Dave is located in the North Kohala district of the Big Island of Hawaii and have been building Musical Instruments for close to 40 years. I have a good inventory of Master Grade tonewoods to use in your dream Guitar or Ukulele. Shop visits are welcome, just call or email to set up a time and day.
Ki ho’alu, or Hawaiian slack key guitar, is an island tradition. It’s more than that. It’s the rich expression and reverence for all that life holds: Through its unique finger-picked style and special tunings ki ho’alu tells the story of the Hawaiian islands and its people, past and present. It is music drawn from the heart and the soul. The guitar, the instrument itself, can only be created in that same spirit. The craftsman must live ki ho’alu, deeply fulfilled in his timeless work.
Such a craftsman is David Gomes, musician and guitarmaker for over 25 years. I talk with him in his new dream shop, where he moved in February 1995. It strikes me that this successful man, so busy that any new guitar order will be on hold for two full years, so busy that he spends five to seven hours per day in his shop and then drives an hour to the nearby hotels to play music in the evenings,
Forty odd years ago I was learning the Spanish approach to the art of guitar performance in Madrid, Spain. I was fortunate enough to have been able to spend many hours near the workbench of the master “guitarrero” Paulino Bernabé. I was by no means an apprentice, guitarists naturally congregated at Paulino’s shop to converse and to play music. Nevertheless, the scent of Cuban cedar curls scattered on the centuries old floor, freshly and cleanly cut with a drawknife, the sweet fragrance of Spanish cypress and Brazilian rosewood waiting to be transformed into Flamenco and Classical guitars, and with this, the master’s understanding and deep reverence for wood and what can be created with it, are all impressions that evidently deeply affected my life. Returning to my island home, the tropical beauty of so many shades of green and the rushing warmth of endless tradewinds seemed so far removed from the tradition and formality of where I had been, yet the curious need for my own hands to transform wood into musical instruments was irresistible. From that exquisite inspiration, to the present level of my art were almost four decades of determined struggle, and always, the ever deepening love and understanding of wood and strings and beautiful music.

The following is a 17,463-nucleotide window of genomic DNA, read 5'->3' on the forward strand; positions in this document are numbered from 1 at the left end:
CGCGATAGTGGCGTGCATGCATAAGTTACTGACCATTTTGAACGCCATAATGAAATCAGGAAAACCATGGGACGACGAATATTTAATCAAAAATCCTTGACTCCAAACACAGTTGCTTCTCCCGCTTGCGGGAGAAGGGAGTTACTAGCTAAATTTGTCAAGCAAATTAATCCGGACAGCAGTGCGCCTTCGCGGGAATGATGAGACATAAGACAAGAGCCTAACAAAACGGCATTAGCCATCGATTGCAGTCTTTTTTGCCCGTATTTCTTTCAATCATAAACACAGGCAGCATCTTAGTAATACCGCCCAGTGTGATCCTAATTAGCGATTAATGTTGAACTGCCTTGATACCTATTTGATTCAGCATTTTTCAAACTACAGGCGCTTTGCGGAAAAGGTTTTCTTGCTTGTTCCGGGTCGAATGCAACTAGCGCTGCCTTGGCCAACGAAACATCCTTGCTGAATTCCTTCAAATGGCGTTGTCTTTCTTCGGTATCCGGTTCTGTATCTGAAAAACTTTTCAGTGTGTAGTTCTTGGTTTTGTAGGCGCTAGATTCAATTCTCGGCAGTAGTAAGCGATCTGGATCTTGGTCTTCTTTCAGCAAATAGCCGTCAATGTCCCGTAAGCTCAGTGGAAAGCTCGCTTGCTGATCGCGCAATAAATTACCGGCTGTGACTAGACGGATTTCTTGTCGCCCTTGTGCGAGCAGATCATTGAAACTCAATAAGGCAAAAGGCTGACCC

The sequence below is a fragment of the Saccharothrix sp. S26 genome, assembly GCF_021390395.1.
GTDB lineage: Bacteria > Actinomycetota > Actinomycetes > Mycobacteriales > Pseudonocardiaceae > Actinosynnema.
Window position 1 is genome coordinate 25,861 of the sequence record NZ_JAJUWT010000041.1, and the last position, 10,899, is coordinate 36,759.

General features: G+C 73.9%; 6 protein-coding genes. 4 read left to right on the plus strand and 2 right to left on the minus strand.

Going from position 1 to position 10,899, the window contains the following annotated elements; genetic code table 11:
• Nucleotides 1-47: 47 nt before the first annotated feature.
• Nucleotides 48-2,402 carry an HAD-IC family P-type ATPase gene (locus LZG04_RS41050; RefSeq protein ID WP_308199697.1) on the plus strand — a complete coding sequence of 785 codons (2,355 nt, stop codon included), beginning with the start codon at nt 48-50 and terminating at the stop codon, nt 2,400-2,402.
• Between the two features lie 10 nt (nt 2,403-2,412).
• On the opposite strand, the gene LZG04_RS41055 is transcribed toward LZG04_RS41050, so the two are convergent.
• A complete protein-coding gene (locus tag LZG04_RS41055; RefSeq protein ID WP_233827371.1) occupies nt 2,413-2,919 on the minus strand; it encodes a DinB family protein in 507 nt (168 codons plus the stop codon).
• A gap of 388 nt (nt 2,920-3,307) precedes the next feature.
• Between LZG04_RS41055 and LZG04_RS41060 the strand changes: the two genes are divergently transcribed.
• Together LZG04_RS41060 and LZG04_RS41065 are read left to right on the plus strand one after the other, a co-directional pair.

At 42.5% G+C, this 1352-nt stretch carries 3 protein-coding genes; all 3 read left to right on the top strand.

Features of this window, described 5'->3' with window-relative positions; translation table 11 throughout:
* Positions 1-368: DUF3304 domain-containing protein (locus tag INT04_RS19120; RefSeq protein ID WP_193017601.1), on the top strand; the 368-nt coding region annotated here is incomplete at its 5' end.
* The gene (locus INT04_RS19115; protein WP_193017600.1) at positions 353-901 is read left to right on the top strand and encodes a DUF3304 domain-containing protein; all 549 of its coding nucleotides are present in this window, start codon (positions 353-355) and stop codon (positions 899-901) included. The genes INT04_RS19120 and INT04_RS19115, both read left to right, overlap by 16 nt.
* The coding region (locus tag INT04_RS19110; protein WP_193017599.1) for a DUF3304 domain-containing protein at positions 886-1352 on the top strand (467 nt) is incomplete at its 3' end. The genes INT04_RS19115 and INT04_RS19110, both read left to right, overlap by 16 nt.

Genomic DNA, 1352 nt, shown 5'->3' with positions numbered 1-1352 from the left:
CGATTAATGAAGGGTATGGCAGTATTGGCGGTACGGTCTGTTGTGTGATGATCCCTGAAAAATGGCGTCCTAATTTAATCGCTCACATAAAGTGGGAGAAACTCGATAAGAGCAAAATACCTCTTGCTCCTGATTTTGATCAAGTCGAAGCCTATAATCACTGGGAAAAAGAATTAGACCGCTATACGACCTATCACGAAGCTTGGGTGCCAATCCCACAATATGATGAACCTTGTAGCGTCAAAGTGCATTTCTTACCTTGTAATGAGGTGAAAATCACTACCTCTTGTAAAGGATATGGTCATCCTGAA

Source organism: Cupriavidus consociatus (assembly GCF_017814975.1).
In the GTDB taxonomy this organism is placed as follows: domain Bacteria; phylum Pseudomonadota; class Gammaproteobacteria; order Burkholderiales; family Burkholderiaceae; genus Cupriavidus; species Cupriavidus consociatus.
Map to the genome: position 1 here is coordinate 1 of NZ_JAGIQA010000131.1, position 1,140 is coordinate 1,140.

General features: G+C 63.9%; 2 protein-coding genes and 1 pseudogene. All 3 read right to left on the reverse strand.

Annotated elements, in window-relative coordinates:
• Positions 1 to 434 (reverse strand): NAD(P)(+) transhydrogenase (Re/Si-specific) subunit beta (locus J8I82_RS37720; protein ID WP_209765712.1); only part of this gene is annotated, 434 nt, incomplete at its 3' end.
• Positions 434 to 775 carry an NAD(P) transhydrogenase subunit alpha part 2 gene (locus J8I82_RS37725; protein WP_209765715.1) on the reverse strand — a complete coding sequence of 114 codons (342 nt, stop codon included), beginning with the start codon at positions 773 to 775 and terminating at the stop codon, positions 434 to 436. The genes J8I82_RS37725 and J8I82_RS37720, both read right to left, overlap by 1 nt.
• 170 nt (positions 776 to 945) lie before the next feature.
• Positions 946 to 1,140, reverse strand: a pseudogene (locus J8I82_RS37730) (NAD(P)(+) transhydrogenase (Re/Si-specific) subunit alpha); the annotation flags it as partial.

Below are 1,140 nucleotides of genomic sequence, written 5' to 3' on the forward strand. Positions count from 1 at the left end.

For the past thirty six years, in the Kohala district of the Island of Hawaii, I have been producing fretted stringed instruments. I build all sizes of ukuleles from standard, or soprano, to the baritone; and guitars, from the three quarter size, or requinto, to acoustic basses and large bodied steel strings. I consider Classical guitars to be the highest and most demanding form of instrument building. All instruments are assembled from premium aged hardwoods and softwoods in a humidity controlled workshop. All of my production is specifically designed for the musicians who commission it. String lengths, fretboard marking, all dimensions, and choices of woods are worked out for each individual. Virtually any species of woods are available from my inventory, from brilliantly flamed Koa wood of Hawaii, African ebony as black as night, to mahogany from the forests of Central America. Selecting suitable quartersawn material, whether it be from a dimly lit and dusty warehouse, or under the windswept and cool upland skies, or the stifling heat of the coastal Kiawe forests, is an art in itself as difficult to master as any. The joy of sensing the brilliantly flamed grain of a wood under its grass covered, cracked and gray exterior is a sublime experience, one that takes years to cultivate.
A beautiful section of wood must be matched with an equally high level of craftsmanship and a constant focus on an instrument’s final tone and appearance. From selection of each piece of wood, to the final finishing and polishing, all work is done by myself.
I have set prices for specific sizes of instruments and for types of inlay with abalone shell, mother of pearl, and wood. Please feel free to telephone, email or write for further information, pictures of specific instruments, or to make an appointment to meet me at my shop.
Aloha Pumehana, David Gomes